What should I do if I want to go to Law School?
Law schools are fully aware of and understand that virtually all students enrolled during the spring 2020 COVID-19 pandemic experienced significant disruption in their living and learning arrangements. Law schools are also aware that many undergraduate and graduate schools changed their grading systems to allow or require Pass/Fail (CR/NC) grades in lieu of their traditional grading systems and will not penalize any applicant for presenting Pass/Fail (CR/NC) grades. LSAC will place a letter in the CAS report of every applicant enrolled during spring 2020, reminding law schools of the COVID-19 pandemic and its effects on the population and on higher education.
Students can also review the information on the LSAC webpage for more information.
How does electing to take a course or several courses CR/NC affect my Oxy Aid, Oxy scholarships, or my Federal Financial Aid?
Occidental College has been given flexibility by the US Department of Education in how it assesses satisfactory academic progress. Due to the Covid-19 crisis students have been given the option to receive letter grades or grades of Credit (CR) / No Credit (NC) for the fall 2020 semester.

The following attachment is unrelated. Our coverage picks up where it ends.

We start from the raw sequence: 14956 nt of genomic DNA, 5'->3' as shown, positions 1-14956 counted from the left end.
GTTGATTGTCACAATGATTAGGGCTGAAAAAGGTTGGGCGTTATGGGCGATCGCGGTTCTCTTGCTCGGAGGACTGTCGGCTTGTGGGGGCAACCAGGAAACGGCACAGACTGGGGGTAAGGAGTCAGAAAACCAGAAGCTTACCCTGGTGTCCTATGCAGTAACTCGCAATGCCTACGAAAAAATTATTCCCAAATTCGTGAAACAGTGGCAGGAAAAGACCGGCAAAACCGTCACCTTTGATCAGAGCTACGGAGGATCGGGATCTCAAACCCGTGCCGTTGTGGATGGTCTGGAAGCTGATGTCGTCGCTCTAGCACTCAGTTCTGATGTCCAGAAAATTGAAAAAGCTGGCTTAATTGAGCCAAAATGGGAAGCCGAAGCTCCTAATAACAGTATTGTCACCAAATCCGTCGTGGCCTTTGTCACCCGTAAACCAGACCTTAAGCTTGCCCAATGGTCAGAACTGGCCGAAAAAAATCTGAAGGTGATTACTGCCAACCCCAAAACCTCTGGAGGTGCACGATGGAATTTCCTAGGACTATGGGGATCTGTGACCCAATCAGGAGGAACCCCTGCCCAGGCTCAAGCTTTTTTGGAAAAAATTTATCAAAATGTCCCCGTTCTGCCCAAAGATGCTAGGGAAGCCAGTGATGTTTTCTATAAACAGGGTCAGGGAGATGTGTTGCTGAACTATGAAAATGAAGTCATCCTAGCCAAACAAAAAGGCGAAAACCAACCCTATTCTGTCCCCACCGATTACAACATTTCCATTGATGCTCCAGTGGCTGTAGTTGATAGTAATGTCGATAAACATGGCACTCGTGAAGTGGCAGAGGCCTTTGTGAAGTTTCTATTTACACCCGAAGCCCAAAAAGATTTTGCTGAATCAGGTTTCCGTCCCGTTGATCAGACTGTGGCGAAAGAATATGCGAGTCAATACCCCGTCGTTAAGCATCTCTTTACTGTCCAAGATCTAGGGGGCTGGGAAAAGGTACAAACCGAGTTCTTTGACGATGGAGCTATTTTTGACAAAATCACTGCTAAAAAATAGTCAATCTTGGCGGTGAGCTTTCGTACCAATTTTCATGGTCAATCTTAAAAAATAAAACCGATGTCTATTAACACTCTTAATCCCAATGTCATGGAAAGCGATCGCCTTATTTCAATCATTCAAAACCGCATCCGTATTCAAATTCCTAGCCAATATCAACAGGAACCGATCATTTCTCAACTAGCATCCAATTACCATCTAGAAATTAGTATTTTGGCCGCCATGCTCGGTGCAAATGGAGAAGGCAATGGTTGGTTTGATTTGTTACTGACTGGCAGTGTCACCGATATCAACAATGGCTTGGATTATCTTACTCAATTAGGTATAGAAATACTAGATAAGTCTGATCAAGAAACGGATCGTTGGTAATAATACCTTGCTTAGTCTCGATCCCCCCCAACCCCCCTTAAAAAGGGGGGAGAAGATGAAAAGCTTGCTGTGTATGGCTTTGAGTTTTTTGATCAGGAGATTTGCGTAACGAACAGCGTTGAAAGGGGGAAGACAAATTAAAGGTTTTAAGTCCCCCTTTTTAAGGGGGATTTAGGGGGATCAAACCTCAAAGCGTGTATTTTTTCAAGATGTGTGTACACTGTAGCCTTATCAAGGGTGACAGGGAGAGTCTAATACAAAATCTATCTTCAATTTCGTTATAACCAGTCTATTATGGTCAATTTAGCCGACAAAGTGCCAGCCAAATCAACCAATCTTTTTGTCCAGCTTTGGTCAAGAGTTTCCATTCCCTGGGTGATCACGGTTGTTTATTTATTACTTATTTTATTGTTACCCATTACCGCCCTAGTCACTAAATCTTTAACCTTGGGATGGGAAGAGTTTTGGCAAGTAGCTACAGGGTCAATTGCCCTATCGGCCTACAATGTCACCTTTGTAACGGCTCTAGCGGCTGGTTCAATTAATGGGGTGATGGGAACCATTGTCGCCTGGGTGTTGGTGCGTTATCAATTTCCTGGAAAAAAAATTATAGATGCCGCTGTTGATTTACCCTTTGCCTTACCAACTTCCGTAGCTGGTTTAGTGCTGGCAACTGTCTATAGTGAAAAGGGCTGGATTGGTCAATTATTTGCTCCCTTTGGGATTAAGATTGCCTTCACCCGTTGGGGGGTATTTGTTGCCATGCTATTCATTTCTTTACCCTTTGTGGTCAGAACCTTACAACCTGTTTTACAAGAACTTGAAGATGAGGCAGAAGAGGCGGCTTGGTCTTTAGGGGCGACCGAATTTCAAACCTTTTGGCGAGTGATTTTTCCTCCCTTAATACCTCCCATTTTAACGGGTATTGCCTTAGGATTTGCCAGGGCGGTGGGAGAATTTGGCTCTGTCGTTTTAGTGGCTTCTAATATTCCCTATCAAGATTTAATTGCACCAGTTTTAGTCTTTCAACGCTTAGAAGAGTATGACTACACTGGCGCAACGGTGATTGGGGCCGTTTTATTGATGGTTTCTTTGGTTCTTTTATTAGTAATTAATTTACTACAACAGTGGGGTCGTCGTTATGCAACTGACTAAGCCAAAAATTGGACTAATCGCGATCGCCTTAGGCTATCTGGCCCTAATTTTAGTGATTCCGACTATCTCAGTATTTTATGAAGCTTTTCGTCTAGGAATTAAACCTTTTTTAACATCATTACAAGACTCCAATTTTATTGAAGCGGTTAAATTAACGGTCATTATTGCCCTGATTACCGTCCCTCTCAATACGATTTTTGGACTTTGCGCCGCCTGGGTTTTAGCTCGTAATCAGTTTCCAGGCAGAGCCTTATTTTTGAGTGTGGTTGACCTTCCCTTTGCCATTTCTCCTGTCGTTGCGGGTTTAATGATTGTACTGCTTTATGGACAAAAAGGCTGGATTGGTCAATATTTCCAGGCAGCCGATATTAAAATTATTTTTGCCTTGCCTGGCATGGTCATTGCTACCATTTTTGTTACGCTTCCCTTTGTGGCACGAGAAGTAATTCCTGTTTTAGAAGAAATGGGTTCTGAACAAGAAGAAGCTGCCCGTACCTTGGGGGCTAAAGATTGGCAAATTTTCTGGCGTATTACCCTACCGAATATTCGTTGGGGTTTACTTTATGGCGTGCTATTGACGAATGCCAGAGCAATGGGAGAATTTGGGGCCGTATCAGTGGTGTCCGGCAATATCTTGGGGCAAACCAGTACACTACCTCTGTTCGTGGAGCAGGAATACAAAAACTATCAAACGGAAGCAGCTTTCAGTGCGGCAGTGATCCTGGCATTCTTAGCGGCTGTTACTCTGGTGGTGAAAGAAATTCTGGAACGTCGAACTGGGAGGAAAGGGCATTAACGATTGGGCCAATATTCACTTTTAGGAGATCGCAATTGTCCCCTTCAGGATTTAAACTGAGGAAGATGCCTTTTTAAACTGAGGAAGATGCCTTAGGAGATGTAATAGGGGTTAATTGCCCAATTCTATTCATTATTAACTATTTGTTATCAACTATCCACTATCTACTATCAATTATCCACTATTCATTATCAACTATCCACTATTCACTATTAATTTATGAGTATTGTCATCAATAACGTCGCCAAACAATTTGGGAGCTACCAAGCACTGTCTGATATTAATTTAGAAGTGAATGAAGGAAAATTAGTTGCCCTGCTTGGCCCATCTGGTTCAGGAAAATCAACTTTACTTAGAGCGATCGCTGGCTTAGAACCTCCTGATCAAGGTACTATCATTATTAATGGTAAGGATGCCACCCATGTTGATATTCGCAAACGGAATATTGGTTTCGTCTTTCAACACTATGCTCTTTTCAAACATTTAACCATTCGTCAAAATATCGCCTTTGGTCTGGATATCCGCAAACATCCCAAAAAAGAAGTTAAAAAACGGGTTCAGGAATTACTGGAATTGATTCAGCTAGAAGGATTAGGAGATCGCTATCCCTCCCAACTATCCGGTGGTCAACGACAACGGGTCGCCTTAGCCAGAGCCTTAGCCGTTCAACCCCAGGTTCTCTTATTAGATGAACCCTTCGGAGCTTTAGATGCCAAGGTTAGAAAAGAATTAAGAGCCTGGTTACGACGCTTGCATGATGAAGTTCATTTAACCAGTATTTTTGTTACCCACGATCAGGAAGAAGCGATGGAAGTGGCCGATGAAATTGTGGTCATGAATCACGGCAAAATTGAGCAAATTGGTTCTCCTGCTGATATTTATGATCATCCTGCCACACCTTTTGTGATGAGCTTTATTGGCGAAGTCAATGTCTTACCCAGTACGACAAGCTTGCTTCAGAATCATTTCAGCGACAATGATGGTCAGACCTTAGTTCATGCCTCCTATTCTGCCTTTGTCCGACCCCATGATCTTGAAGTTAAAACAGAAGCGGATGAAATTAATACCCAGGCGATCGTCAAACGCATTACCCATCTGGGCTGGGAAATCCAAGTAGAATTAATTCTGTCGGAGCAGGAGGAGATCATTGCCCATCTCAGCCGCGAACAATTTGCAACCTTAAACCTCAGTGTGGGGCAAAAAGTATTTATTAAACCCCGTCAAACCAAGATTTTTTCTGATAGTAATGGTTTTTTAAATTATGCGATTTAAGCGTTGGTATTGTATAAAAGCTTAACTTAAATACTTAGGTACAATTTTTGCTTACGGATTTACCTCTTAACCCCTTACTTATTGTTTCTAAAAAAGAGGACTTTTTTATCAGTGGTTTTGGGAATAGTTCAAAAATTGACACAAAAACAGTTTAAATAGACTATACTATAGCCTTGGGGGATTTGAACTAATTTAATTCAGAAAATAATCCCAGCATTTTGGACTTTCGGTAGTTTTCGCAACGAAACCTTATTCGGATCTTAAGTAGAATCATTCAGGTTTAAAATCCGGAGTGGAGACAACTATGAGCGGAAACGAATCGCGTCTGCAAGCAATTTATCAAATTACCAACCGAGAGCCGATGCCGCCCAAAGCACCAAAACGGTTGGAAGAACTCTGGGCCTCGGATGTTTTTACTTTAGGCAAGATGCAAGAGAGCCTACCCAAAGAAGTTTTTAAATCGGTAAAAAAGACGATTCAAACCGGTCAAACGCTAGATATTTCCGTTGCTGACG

Typically, there are three components that students must achieve in order to maintain satisfactory academic progress.
- Students must successfully complete a minimum of 67% of the cumulative credits they attempt. For instance, if you have attempted 21 credits you must have completed at least 14 credits to maintain progress.
- Students must complete their degree program within 150% of the length of the program. Occidental College undergraduate programs are typically 128 credits. For institutional purposes we only provide financial aid to students for eight semesters in which they must complete their degree program. This assumes 16 credits per semester. Under federal guidelines students can receive federal financial aid up to 192 credits, or 12 semesters.
- Students must maintain a minimum cumulative GPA of 2.00.
Due to students having the option of choosing to receive letter grades (A, B, C, D, etc.) or Credit (CR) / No Credit (NC) grades, this decision may have an impact on some student’s eligibility.